make america great again hat

In the past few years, we’ve seen “authenticity” emerge as a theme in branding and design; this year, it has exponentially increased in importance and value. That’s understandable: in a world where “fake” news can dominate the political conversation and Instagram stars turn out to be imposters, consumers have become increasingly cynical.

A fascinating example of the power of authenticity is the success of the ubiquitous “Make America Great Again” cap in Donald Trump’s presidential campaign.  Despite its clunky typography and simple design, it became a potent symbol and game-changing branding tool. As Fast Company puts it, “The ‘undesigned’ hat represented this everyman sensibility, while Hillary’s high-design branding—which was disciplined, systematic, and well-executed—embodied the establishment narrative that Trump railed against and that Middle America felt had failed them.”

Authenticity in photography

In design, projecting authenticity might include deliberately opting for awkward or unprofessional-looking imagery. Writing for Campaign Live, Pamela Grossman, Getty’s director of visual trends, calls this phenomenon “New Naivety.” As she says, “The slick, obviously-curated aesthetic that early iterations of social media fostered are being rejected, and an unmanicured authenticity is back.”

Graphic authenticity is also expressed with hand-drawn or rough-edged typography.  The artless and even childlike simplicity of this style feels approachable and real, as if it’s not trying too hard to impress us or sell us something. In packaging, it implies that a product is handcrafted or unadulterated. On a book cover, it signals a credible, original voice.

Appealing to nostalgia

Some brands are looking backward to recapture the authenticity of their own historical appeal. In 2011, Anheuser Busch launched a redesign of the Budweiser brand, downplaying the elaborate engraved style that had characterized the brand for decades, and even turning the iconic script logo on its side. Perhaps recognizing that this new look did little to create a compelling brand in the competitive world of microbreweries, AB redesigned the brand again in 2016. The newest redesign restores visual elements from the original brand, even using a new typeface inspired by the signage of the 1860 Budweiser brewery. In 2020, the brand went even further, adopting a tweaked design that adhered even more closely to the can designs of the 1950s—1980s.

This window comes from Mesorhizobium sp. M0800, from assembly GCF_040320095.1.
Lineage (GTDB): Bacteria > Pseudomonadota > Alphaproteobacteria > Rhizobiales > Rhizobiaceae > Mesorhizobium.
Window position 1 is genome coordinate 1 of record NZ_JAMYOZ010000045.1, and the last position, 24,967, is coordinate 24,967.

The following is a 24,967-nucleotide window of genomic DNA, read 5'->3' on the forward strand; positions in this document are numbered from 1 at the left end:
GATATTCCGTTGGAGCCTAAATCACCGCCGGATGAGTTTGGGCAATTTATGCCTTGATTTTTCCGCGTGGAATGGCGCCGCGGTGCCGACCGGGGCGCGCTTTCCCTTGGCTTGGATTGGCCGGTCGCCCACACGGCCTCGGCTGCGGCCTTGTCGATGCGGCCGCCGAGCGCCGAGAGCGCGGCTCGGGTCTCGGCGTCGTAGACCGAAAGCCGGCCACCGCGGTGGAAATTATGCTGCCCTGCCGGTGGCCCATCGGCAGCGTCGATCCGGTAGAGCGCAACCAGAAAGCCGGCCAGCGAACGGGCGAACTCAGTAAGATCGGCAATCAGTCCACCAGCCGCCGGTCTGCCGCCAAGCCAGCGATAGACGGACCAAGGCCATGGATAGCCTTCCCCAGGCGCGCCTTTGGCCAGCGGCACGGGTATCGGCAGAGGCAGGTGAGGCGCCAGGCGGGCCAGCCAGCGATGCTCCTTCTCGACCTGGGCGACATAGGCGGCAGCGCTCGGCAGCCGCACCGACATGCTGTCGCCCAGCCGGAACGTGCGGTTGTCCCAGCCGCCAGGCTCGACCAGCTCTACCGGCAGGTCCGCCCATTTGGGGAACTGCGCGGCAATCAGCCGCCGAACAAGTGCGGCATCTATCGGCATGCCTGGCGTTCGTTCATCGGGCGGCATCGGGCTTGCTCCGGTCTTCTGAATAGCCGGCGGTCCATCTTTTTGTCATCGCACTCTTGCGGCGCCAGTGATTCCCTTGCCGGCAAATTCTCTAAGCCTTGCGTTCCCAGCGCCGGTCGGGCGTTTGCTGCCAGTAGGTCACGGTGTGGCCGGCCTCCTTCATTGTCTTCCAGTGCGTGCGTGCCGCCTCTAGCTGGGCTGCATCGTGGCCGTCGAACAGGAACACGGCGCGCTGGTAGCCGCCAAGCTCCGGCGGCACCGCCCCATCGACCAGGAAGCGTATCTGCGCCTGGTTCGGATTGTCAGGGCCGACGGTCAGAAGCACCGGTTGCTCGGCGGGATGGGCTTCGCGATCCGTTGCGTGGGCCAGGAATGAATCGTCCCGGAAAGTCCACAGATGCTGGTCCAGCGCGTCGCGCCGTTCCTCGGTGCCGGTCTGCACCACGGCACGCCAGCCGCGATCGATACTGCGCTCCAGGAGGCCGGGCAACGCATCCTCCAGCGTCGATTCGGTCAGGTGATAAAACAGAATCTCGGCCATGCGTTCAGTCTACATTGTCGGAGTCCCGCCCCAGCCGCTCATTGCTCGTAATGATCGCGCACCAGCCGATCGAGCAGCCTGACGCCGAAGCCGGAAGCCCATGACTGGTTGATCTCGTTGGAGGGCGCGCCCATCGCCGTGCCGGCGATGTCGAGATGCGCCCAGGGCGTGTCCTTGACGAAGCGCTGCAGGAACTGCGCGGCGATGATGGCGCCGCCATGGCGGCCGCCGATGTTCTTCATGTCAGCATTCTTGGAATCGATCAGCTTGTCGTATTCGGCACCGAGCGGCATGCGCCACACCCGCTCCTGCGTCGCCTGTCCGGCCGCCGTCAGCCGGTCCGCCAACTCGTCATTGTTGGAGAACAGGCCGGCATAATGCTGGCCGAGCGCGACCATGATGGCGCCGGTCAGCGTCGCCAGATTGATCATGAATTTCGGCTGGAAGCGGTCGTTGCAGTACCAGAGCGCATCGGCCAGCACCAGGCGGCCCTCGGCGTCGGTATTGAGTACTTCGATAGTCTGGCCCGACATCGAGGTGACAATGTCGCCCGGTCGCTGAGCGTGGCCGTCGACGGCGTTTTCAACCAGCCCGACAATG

Kodak has also mined its archives in an attempt to resurrect its legendary brand. In advance of new product launches that it hopes will reverse the company’s fortunes, Kodak has revived the famous “K” logo, familiar to millions of consumers who bought Kodak products during the decades when it dominated the photography industry. Featuring a red ‘K’ against a yellow background, the logo was designed in 1971 and was in use for 35 years until it was replaced by a red word mark in 2006.

B2B brand typically depend less on packaging to attract customers than their consumer goods counterparts. However, the appeal to design “authenticity” and nostalgia haven’t been overlooked by the category. Many B2B companies, particularly those in the software space, have begun using less-polished photography and bespoke illustration in their design languages. Some have even gone retro; British bank NatWest reverted to a 1968 version of its logo in 2016.

Of course, reviving a struggling business takes more than convincing consumers that your brand is “authentic.” Whether you’re a politician hoping to sway voters or a global company targeting new customers, you ultimately have to do more than signal your authenticity — you have to deliver on that promise. We will see how these “authentic” brand stories play out in the years to come.

About the author

Dru DeSantis

Dru DeSantis is a cofounder of DeSantis Breindel. She shapes strategic brand identities and powerful brand activations from digital ecosystems to multi-channel campaigns, engaging audiences and achieving critical business objectives.

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